Sediment in Water
Pablo Sandoval in Willow Creek, Calif., is sick of sediment in his water. His home draws water from a deep well and all wastewater flows into a septic tank.
“For most of the year, the water supply is good, but every summer we have a problem with sediment that clogs aerators at sinks and showerheads. Plus, the washing machine takes forever to fill with water. What can we do to alleviate these issues?” he asks.
Sediment problems are more frequent in the summer because water levels are usually lower. There’s less water but the same amount of sediment in the system, so it finds its way to the pump and into your house.
You’ll need to have a well water contractor take a look at your pump. You might need a new screening.
Also, here are two options to consider:
Have a water well contractor install a sand separator on your pump. This device uses centrifugal force to push dirt, sand and debris outward to the separator wall and downward in a spiral motion. The cleaned water then rises and returns back to your plumbing system.
Making your house look great at the first glance doesn’t have to be a costly investment. These simple and affordable curb appeal ideas can update your home while boosting its appeal to visitors and potential buyers.
1. Dress Up Your House Number
First on our list of curb appeal ideas is stylishly displaying your house number. Not only does it add curb appeal but it also clearly shows your house number for first responders and ensures packages get delivered to the right home.
This house number wall planter project is a two-for-one – you get a wall planter that also prominently displays your house number. Plus, it can be built in less than half a day.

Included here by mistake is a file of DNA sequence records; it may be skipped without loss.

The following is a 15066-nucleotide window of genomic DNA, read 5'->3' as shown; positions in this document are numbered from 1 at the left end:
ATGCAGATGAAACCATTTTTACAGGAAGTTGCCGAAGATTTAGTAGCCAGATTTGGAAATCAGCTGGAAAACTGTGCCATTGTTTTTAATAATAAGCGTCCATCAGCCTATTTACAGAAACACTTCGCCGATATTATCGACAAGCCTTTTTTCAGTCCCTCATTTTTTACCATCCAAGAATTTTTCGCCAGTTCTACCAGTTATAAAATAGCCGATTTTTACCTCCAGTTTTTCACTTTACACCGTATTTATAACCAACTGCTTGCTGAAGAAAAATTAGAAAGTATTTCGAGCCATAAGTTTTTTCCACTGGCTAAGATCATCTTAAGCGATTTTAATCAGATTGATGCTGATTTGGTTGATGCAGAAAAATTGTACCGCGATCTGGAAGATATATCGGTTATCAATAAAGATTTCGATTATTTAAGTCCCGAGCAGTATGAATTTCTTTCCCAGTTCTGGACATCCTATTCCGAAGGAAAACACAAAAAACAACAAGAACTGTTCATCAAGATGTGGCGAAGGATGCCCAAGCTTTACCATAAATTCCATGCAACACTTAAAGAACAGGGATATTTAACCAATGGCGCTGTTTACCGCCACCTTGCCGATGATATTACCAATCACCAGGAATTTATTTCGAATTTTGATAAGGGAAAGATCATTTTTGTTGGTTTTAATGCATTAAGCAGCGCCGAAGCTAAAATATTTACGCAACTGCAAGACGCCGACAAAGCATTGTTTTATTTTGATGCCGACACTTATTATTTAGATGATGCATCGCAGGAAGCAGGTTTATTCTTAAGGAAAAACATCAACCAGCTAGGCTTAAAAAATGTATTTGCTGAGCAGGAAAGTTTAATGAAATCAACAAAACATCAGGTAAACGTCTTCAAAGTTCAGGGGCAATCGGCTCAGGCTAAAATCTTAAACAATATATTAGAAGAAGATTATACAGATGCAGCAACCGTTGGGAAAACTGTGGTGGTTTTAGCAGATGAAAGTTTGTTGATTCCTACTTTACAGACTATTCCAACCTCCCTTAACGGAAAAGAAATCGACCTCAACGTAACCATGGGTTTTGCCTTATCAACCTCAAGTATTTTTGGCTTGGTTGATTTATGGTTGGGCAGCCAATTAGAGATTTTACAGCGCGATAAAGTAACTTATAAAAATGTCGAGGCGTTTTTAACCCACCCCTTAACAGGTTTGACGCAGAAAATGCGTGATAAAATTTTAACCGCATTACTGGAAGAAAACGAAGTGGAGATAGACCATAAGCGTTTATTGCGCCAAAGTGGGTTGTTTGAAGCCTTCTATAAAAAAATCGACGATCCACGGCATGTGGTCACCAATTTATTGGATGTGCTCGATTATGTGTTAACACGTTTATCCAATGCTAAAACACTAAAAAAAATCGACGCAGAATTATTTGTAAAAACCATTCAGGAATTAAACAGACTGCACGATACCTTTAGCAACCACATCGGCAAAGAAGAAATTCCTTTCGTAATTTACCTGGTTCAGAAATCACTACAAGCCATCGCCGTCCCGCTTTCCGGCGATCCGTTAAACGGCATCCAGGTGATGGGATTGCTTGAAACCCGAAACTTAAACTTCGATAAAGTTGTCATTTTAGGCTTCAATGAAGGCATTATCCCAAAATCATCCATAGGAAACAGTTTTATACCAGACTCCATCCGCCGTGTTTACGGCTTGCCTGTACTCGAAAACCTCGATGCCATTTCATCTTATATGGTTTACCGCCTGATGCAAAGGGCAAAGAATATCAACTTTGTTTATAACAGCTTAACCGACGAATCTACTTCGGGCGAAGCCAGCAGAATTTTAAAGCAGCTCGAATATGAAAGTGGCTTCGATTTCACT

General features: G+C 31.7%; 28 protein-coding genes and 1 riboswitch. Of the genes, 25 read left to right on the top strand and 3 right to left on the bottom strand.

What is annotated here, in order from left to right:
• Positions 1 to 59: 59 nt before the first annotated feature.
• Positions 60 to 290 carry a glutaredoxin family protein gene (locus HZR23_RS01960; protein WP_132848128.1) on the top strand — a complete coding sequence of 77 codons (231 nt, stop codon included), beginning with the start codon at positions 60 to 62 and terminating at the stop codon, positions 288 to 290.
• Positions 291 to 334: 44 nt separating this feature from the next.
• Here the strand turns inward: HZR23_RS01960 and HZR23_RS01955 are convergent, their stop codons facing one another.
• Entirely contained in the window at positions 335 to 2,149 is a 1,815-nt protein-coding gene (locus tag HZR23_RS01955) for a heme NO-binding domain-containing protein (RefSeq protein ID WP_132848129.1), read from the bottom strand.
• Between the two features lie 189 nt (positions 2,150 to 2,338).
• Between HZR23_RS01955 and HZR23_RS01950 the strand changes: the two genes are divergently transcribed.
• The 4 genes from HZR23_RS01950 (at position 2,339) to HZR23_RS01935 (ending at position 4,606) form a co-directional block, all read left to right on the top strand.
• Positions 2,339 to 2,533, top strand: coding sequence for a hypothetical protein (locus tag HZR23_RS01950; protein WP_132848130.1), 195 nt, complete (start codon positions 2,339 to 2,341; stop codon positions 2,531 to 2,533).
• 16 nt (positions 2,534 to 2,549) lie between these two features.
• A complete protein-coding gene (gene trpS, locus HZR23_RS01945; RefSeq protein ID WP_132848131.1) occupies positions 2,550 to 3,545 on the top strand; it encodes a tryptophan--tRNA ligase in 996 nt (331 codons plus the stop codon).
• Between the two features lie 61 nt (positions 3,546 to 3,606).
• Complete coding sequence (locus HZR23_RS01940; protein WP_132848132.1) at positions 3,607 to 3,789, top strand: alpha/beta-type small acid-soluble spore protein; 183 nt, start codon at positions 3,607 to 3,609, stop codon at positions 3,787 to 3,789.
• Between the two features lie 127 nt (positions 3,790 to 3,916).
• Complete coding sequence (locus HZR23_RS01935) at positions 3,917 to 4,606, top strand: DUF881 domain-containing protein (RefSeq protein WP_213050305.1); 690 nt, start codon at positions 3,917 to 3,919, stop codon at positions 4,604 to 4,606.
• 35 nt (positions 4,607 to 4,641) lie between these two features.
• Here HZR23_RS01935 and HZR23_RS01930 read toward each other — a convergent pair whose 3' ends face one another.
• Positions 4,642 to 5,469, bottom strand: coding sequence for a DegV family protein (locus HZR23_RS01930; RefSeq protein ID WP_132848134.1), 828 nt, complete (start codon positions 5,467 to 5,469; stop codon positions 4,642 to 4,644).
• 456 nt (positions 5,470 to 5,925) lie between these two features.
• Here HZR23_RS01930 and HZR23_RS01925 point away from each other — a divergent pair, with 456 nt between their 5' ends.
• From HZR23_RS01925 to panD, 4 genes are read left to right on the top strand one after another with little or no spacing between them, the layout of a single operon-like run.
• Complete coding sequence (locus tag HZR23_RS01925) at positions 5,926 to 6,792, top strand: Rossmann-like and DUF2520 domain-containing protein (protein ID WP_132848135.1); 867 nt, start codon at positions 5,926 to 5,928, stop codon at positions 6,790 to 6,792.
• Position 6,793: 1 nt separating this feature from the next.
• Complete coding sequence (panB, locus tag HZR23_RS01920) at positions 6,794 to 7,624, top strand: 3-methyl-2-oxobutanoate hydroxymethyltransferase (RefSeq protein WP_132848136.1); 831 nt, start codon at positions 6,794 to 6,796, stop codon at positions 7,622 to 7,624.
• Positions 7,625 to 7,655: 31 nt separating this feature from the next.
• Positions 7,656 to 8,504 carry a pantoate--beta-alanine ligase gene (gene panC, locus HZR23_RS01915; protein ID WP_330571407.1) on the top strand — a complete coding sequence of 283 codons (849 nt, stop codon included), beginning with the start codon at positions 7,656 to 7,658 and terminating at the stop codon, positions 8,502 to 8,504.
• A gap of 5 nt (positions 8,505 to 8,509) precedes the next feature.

First, measure and cut the wood for your house number wall planter. For this project, we used cedar because of its scent, but you can use any type of wood.
Here are the cuts you’ll need:
Three 1x6s at 24 inches
Two 1x4s at 3.5 inches
One 1×4 at 12 inches
One 1×4 at 13.5 inches
Choose whether you want the rough side or the smooth side of your cedar facing out, then drill pocket holes on the backs of two of your 1×6 boards.
Apply wood glue and drill wood screws to attach the three 1×6 boards together to form the wall planter panel.
Drill the D-ring hangers to the back of the panel.
To assemble the planter box, use the 12-inch piece for the bottom, the 13.5-inch piece for the front and the two 3.5-inch pieces as the sides. Apply wood glue and then nail them together.
Use a scrap piece of wood to hold the planter box three-quarters of an inch from the bottom of the panel. Then, attach the planter box to the panel using wood screws from behind. Sand the house number planter box. If you want a glossy look, apply a wood sealer.
Lay out your house numbers and mark the holes’ locations. Drill mounting holes with a 3/16-inch drill bit and attach the elevated numbers.
Hang the wall planter up on your house before adding the dirt and plants.
2. Replace Your Mailbox
While we’re on the subject of house numbers, give some attention to your mailbox!
Mailboxes serve a dual purpose: they collect your mail, but they also send a message about the homeowner’s attentiveness to their dwelling.
A tattered old mailbox suggests a lack of care. Don’t risk sending the wrong message: install a sparkling new mailbox.
From traditional to polished-nickel options, choose from dozens of styles and sizes. Consider whether you’ll need to enlist help for installation: a wall-mounted mailbox will only require some screws and a screwdriver, but roadside mailboxes that sit on posts might require an expert’s help.
If you have to dig a post hole for your new mailbox, call 811 before you dig to ensure that you stay clear of any utility lines.
Next on our list of curb appeal ideas is spruing up the front porch.
Here’s an easy formula to improve your front porch’s appearance: furniture, plants and wreaths.
Front porch furniture — like gliding, lounging or rocking chairs — welcomes guests and invites them to sit, take a load off and enjoy some conversation.